As expected, the FCC’s December Open Meeting will consider internet rules and regulations designed to promote the concept of network neutrality, and FCC Chairman Julius Genachowski said the proposal is rooted in the work of his two Republican predecessors. However, one of his Republican colleagues, Robert McDowell, quickly announced his opposition to the proposal.
Discussing a draft proposal circulated to the commissioners, Genachowski said, “This framework, if adopted later this month, would advance a set of core goals: It would ensure that the Internet remains a powerful platform for innovation and job creation; it would empower consumers and entrepreneurs; it would protect free expression; it would increase certainty in the marketplace, and spur investment both at the edge and in the core of our broadband networks.
Genachowski laid out three guiding principles:
“First, consumers and innovators have a right to know basic information about broadband service, like how networks are being managed. The proposed framework therefore starts with a meaningful transparency obligation, so that consumers and innovators have the information they need to make smart choices about subscribing to or using a broadband network, or how to develop the next killer app. Sunshine can help solve problems early, reducing the number of issues that even come to the FCC.
“Second, consumers and innovators have a right to send and receive lawful Internet traffic — to go where they want and say what they want online, and to use the devices of their choice. Thus, the proposed framework would prohibit the blocking of lawful content, apps, services, and the connection of non-harmful devices to the network.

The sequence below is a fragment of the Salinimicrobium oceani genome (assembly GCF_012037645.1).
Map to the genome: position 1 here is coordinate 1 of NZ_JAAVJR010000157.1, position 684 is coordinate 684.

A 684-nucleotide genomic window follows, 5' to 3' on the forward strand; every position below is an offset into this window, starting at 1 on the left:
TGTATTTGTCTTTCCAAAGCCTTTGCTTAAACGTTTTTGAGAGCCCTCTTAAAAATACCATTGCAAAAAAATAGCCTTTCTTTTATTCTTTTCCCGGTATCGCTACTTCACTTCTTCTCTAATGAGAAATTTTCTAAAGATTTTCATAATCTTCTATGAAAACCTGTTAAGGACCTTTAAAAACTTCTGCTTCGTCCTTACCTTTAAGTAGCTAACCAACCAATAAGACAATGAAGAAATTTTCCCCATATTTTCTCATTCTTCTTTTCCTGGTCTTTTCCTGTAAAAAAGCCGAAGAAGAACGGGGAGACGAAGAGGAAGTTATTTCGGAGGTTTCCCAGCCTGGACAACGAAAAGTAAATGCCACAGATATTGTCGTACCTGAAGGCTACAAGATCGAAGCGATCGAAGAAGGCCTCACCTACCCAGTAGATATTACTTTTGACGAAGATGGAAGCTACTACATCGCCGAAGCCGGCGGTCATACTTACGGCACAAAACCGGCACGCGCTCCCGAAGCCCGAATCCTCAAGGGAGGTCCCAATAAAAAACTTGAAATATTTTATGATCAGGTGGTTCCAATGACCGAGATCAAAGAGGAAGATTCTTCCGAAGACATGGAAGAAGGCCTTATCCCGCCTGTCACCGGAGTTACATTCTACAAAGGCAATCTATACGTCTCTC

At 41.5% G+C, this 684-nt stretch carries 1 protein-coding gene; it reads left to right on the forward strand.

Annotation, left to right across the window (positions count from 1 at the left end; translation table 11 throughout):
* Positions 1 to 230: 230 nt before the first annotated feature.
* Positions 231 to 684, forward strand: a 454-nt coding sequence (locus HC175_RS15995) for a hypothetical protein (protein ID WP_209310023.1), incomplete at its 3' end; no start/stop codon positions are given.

“Third, consumers and innovators have a right to a level playing field. No central authority, public or private, should have the power to pick which ideas or companies win or lose on the Internet; that’s the role of the market and the marketplace of ideas. And so the proposed framework includes a bar on unreasonable discrimination in transmitting lawful network traffic.
He said the proposal was based on concepts of former chairmen Michael Powell and Kevin Martin, and had widespread support “…from leading Internet and technology companies, founders and investors; consumer and public interest groups, unions, civil rights organizations, and broadband providers.”
McDowell was not among the supporters. He said, “Minutes before midnight last night, Chairman Genachowski announced his intent to adopt sweeping regulations of Internet network management at the FCC’s open meeting on December 21. I strongly oppose this ill-advised maneuver. Such rules would upend three decades of bipartisan and international consensus that the Internet is best able to thrive in the absence of regulation.
“Pushing a small group of hand-picked industry players toward a ‘choice’ between a bad option (Title I Internet regulation) or a worse option (regulating the Internet like a monopoly phone company under Title II) smacks more of coercion than consensus or compromise.
“This ‘agreement’ has been extracted in defiance of not only the courts, but a large, bipartisan majority of Congress as well. Both have admonished the FCC not to reach beyond its statutory powers to regulate Internet access. By choosing this highly interventionist course, the Commission is ignoring the will of the elected representatives of the American people.”